As we move into the colder months in Ohio, the seasonality of our food is beginning to shift. One popular produce item that we can see throughout the different seasons is squash, which comes in over 100 varieties!
These varieties are separated into two categories, depending on the season they’re harvested: summer and winter. You may be wondering, what is the difference between summer and winter squash, and why is it called winter if squash can’t grow then?
For starters, one of the main differences between winter and summer squash is texture. Summer squash is characterized as being soft-skinned, making it more tender and moist overall. This characteristic makes it perfect for grilling. In contrast, winter squash is considered to be more hard-shelled, making it ideal for storing throughout the cold months (hence why it’s called winter squash). The seeds of winter squash are also bigger and harder to eat.
Wondering how to store your winter squash? FoodPrint has a few tips for both whole and cut winter squash storage.
Outside of these immediate characteristics, it’s good to know that both summer and winter squash are from the same plant family, Cucurbita. This means both ripen on the vine and there are a few differences to note here as well. As a vining plant, winter squash grows (vines) in a specific direction, allowing you to grow it away from other plants and maximize your grow space. In contrast, summer squash tends to grow in bushes, which, while showy and picturesque, take up a bit more space in your garden.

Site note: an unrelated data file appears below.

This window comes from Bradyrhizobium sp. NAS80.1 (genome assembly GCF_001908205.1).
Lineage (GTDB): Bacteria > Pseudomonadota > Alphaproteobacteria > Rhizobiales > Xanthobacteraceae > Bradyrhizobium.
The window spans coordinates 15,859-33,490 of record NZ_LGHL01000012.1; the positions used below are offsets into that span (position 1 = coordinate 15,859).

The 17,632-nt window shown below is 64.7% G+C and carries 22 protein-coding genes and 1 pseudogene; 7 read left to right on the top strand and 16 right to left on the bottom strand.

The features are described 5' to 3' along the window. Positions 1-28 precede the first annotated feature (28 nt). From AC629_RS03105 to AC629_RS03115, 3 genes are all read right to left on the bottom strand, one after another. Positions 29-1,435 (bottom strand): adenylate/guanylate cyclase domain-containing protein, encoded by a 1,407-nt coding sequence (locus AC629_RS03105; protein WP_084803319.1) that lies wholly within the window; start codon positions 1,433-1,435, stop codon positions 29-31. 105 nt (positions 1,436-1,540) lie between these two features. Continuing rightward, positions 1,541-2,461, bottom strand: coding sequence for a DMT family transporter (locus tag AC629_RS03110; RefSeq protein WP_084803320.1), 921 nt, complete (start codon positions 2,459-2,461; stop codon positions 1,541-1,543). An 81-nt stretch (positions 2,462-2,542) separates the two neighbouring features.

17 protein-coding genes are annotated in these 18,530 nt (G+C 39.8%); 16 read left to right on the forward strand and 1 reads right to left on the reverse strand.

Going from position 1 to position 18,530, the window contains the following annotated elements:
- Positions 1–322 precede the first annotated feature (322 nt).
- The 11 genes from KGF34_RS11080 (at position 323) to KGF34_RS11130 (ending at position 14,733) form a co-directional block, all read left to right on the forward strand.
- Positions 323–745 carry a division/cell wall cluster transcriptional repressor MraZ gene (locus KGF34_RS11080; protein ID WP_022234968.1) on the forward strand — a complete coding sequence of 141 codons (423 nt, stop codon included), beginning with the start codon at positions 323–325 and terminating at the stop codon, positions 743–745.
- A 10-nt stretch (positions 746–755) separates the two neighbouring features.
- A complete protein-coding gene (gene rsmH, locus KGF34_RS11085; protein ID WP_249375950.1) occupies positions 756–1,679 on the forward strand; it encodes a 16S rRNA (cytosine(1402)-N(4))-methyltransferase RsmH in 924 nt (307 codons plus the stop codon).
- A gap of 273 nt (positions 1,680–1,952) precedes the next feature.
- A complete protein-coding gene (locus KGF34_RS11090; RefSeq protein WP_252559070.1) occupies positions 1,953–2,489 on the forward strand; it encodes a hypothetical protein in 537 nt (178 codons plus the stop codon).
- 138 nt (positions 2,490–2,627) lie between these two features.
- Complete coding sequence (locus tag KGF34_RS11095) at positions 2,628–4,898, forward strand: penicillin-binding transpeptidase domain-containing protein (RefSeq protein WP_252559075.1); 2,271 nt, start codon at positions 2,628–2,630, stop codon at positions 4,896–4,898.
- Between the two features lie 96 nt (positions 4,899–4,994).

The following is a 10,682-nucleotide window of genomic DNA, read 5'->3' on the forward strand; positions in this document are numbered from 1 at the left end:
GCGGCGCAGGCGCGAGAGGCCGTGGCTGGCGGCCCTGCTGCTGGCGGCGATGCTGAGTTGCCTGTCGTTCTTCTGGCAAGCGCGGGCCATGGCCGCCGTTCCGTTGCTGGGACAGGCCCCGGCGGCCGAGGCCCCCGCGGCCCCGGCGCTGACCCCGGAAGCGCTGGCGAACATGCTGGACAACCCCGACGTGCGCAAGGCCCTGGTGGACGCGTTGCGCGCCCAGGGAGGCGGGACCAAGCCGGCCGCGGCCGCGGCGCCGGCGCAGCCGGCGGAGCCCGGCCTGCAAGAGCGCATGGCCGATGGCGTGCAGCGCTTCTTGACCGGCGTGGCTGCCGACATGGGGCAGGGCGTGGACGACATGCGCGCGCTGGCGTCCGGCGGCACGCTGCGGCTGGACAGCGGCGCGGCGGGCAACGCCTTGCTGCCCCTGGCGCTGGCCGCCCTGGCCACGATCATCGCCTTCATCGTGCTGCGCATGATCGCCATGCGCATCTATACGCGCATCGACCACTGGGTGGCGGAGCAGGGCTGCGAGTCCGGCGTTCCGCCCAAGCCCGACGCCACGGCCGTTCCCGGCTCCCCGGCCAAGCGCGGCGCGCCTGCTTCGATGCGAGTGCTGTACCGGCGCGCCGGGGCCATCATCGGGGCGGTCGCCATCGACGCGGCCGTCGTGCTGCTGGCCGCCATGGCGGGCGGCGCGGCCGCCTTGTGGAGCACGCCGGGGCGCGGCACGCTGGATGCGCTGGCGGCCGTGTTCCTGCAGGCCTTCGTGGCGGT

Summer squash is harvested throughout the entire summer, whereas winter squash is harvested from late summer to autumn (and sometimes early winter!). Farmers will typically harvest summer squash after approximately 50-65 days of growing, whereas winter squash can be harvested after approximately 60-110 days.
Winter squash is only considered tasty once it has matured, whereas summer squash is considered to be best when harvested young. Neither winter nor summer squash can tolerate freezing temperatures though, and it’s recommended that they be planted 2-3 weeks after the last frost in your area.-
Varieties of Squash
As mentioned before, there are over 100 varieties of squash, both winter and summer, that can be grown and harvested here in the U.S. The most popular varieties you may find at your local farmers’ market include:
- Baby, Golden, Green, Grey, Round, and Yellow
- Kabocha (and similar varieties)
- Honeynut (miniature, sweet potato-sized version of butternut squash)
Looking for chance to expand your squash knowledge? Consider visiting our first indoor market of the season at Old Trail School for the Squash Showcase Saturday, November 5 from 9am to 12pm!